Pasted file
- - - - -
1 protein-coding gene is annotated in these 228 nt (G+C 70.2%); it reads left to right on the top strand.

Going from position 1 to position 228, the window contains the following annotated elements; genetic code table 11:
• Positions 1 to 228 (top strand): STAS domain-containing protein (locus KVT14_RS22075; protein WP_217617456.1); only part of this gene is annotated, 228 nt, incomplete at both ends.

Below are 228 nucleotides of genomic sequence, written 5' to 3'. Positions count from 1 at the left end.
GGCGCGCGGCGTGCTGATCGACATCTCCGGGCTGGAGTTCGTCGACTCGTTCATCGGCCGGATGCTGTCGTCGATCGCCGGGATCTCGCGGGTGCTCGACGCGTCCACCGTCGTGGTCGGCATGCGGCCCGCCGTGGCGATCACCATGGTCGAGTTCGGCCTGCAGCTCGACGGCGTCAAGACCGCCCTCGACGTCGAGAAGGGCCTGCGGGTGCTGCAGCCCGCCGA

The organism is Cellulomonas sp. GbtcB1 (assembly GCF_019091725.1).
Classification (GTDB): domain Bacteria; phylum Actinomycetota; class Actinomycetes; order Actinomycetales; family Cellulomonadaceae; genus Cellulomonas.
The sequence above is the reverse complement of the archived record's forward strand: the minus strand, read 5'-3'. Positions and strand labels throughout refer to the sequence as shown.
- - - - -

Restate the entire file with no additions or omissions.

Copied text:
1 protein-coding gene is annotated in these 228 nt (G+C 70.2%); it reads left to right on the top strand.

Going from position 1 to position 228, the window contains the following annotated elements; genetic code table 11:
• Positions 1 to 228 (top strand): STAS domain-containing protein (locus KVT14_RS22075; protein WP_217617456.1); only part of this gene is annotated, 228 nt, incomplete at both ends.

Below are 228 nucleotides of genomic sequence, written 5' to 3'. Positions count from 1 at the left end.
GGCGCGCGGCGTGCTGATCGACATCTCCGGGCTGGAGTTCGTCGACTCGTTCATCGGCCGGATGCTGTCGTCGATCGCCGGGATCTCGCGGGTGCTCGACGCGTCCACCGTCGTGGTCGGCATGCGGCCCGCCGTGGCGATCACCATGGTCGAGTTCGGCCTGCAGCTCGACGGCGTCAAGACCGCCCTCGACGTCGAGAAGGGCCTGCGGGTGCTGCAGCCCGCCGA

The organism is Cellulomonas sp. GbtcB1 (assembly GCF_019091725.1).
Classification (GTDB): domain Bacteria; phylum Actinomycetota; class Actinomycetes; order Actinomycetales; family Cellulomonadaceae; genus Cellulomonas.
The sequence above is the reverse complement of the archived record's forward strand: the minus strand, read 5'-3'. Positions and strand labels throughout refer to the sequence as shown.